A person sleeps on the sidewalk.
Photo courtesy of Mihály Köles/unsplash.com

The Department of Housing and Urban Development (HUD) recently announced that it would funnel more than $1.4 billion to more than 4,400 homeless programs in 2005, marking the largest amount it has ever committed to combat homelessness in one year. 

This is the fourth consecutive increase for programs that serve the homeless population. The funds will be distributed across the country and result in $75.5 million for programs in Washington, D.C., Virginia and Maryland. New York will receive $139.7 million, California $228 million and Florida $66 million. 

“At a time of war, the President is still keeping his commitment to the urban agenda,” said HUD secretary Alphonso Jackson. “The funding announced represents the largest level of support for an unprecedented number of projects on the front lines serving people who would otherwise be living on the streets.” 

The Bush administration has the goal of eliminating chronic homelessness (defined as an individual who has been homeless for more than a year) by 2010. It is estimated that more than 700,000 people will receive the housing and assistance they need to become self-sufficient. 

HUD is awarding two types of grants. The first, Continuum of Care (CoC) grants, provide permanent and transition housing to homeless persons. In addition, these grants fund important services including job training, health care, mental health counseling, substance abuse treatment and child care.  The second, Emergency Shelter grants, convert buildings into homeless shelters, assists in the operation of local shelters and fund related social services and homeless programs.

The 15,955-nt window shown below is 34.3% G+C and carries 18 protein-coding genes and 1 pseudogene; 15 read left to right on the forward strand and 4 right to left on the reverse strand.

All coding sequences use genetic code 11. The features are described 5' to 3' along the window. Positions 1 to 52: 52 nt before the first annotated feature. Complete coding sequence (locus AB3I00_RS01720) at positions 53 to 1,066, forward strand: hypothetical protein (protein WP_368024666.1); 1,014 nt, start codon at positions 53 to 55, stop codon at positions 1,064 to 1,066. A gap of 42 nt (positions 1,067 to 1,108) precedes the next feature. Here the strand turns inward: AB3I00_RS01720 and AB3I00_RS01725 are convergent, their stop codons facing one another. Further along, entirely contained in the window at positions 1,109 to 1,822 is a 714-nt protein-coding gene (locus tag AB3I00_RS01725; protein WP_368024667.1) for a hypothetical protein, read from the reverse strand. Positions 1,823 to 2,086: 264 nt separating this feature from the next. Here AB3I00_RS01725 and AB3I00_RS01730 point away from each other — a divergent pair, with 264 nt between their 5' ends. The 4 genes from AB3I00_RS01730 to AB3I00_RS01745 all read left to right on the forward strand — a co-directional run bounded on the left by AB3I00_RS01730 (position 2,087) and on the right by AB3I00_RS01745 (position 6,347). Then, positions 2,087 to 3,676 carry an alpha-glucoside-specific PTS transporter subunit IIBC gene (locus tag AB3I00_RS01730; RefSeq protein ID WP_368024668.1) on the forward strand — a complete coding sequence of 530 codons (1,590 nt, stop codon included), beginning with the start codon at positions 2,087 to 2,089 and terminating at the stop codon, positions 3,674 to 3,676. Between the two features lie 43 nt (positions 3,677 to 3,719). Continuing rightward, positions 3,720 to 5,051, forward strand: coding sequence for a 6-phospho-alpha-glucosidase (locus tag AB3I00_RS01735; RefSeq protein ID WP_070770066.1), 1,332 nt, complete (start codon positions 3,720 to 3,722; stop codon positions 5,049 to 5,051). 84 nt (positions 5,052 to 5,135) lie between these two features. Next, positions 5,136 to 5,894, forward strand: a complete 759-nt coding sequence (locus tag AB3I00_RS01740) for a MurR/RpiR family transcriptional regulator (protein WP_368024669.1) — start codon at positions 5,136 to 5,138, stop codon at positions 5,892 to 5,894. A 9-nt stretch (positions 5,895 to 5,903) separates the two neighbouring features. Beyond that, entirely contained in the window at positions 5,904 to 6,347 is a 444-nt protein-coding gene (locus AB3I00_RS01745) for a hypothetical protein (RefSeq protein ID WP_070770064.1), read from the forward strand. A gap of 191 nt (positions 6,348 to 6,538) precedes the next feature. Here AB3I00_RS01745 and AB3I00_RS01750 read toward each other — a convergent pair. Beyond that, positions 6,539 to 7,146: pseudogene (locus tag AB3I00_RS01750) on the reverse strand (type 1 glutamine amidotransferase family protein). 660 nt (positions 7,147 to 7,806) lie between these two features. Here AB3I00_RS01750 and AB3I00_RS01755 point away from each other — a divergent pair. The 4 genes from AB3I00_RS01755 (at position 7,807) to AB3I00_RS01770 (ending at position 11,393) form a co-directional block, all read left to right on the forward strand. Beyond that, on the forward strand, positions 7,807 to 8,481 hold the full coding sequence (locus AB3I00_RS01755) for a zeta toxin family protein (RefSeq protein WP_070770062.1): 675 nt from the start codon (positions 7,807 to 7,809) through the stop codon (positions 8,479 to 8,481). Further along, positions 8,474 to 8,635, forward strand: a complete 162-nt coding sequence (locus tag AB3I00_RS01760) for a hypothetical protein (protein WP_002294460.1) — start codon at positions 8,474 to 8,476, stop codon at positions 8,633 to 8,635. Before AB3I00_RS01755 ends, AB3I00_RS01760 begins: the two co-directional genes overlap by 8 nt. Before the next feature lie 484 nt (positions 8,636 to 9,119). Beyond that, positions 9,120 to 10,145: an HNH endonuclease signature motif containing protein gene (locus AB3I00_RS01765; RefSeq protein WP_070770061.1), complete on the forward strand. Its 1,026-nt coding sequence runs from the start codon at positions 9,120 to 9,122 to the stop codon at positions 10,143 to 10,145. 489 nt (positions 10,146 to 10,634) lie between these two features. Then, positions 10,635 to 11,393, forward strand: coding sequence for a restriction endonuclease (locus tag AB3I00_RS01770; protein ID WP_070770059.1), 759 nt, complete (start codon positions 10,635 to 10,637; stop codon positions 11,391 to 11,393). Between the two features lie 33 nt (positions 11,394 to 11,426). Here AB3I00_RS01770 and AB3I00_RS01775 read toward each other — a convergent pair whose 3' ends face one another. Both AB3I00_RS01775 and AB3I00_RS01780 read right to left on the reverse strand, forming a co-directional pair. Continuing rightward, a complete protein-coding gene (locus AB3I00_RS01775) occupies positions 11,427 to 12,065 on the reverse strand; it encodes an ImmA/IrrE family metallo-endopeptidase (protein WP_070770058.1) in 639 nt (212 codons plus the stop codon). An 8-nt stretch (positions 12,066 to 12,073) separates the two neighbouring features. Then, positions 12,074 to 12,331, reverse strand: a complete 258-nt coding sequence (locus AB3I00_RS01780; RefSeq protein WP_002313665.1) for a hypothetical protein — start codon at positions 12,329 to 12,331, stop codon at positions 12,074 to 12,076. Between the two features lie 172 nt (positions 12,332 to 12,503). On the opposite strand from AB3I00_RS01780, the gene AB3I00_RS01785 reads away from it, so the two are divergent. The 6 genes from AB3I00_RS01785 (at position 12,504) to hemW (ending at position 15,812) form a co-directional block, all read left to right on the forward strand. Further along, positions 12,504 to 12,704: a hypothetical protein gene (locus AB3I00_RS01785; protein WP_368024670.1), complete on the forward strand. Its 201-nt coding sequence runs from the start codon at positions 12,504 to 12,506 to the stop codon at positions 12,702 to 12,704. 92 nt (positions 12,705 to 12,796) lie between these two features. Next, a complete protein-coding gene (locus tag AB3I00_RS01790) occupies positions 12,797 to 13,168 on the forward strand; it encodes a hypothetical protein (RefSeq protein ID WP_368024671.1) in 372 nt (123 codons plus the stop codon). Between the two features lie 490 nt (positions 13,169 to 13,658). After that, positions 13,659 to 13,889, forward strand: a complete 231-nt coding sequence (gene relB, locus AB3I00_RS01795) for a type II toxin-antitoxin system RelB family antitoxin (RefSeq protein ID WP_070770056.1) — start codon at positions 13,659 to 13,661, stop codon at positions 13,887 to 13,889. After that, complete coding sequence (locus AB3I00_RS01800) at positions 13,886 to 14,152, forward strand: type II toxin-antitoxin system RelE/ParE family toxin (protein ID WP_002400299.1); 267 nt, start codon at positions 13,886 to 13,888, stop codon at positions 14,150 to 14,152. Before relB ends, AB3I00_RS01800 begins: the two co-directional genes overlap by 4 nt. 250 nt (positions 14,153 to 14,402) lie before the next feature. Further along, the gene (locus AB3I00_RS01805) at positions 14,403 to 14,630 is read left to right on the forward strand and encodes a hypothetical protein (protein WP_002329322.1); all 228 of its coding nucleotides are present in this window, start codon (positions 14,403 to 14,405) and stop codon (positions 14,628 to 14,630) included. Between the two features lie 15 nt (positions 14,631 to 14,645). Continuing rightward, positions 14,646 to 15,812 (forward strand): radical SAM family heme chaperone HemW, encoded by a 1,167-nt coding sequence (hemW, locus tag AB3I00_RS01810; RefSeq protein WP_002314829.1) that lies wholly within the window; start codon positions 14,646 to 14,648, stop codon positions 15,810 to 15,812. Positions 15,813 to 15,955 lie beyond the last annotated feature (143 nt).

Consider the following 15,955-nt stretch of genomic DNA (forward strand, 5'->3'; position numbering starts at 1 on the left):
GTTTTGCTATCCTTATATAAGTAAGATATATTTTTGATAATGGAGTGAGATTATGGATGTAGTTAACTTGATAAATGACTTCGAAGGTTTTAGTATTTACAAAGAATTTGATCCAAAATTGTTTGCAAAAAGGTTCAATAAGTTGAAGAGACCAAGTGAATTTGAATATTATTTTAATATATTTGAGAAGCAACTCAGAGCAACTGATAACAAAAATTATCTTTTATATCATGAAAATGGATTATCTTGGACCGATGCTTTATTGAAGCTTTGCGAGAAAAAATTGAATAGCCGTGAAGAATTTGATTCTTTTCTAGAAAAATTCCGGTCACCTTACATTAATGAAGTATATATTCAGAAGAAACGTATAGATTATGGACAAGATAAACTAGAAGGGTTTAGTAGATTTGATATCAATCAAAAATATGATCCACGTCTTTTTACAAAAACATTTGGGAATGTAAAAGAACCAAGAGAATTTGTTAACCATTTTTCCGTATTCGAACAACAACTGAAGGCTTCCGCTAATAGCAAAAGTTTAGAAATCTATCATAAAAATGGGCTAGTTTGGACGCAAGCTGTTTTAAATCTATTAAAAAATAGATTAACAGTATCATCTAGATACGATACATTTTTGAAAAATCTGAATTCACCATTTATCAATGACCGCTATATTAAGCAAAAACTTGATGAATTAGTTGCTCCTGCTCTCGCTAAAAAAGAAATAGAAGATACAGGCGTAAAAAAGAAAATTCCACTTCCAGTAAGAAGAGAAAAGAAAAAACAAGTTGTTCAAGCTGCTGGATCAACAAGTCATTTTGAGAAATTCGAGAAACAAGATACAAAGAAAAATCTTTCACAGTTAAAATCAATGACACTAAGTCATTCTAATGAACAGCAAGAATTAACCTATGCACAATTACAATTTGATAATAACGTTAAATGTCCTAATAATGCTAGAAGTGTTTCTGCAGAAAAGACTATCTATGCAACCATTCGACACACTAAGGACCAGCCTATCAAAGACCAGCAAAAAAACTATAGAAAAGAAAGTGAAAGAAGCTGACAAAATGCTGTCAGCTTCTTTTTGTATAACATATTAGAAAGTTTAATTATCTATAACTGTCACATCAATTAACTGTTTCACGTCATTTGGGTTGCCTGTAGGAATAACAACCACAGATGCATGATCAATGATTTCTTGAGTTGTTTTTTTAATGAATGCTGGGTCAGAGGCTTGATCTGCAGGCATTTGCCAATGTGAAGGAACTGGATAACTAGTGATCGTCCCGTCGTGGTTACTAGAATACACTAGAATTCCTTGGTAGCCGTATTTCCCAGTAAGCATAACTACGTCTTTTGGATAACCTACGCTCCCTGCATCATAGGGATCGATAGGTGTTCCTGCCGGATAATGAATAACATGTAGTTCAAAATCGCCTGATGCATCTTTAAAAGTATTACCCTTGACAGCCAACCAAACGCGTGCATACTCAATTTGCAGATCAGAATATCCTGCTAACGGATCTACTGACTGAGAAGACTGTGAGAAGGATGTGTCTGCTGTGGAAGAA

Most of the funding announced for the Washington metropolitan area will be awarded competitively through CoC grants, totaling $69.9 billion or 6% of total CoC grants given around the country. 

Emergency Shelter grants amount to $821,000 for DC, $2.4 million for Maryland and $2.6 million for Virginia. These grants are based on a formula for community need and help state and local governments create, improve and operate emergency shelters for homeless people. They also may support other essential services such as job training, health care, substance abuse treatment, childcare and homeless prevention.  

“The grant will let existing programs continue and allow for some new initiatives,” said Michael Stoops, executive director of the National Coalition of the Homeless. “The new initiatives will service the chronically homeless by moving the homeless from the streets to permanent housing.” 

Mike Gelagle, executive director of the Community Partnership for the Prevention of Homelessness, said that of the $16.2 million slated for the Washington D.C. area, 1.5 million would go to new projects for the chronically homeless. The Community Partnership for the Prevention of Homelessness, the Community Council for the Homeless and the United States Veterans Initiative have programs that will benefit from the added monies.  

Still, others saw the announcement as simply a renewal of their existing services and anticipate an eventual reduction. Lori Kaplan, executive director of the Latin American Youth Center, said, “For the most part, the announcement represents renewals and I foresee cuts as a result of the current administration’s anticipated budget reductions for domestic programs“. 

Additionally, this increase comes as the federal government is cutting billions from other programs that help the poor and disadvantaged. For example, President Bush recommends in his 2006 budget that the $4.7 billion Community Development Block Grants be cut, with the funds moving to programs in other departments.  Community block grants go towards improving low-income communities with programs like job training and housing rehabilitation.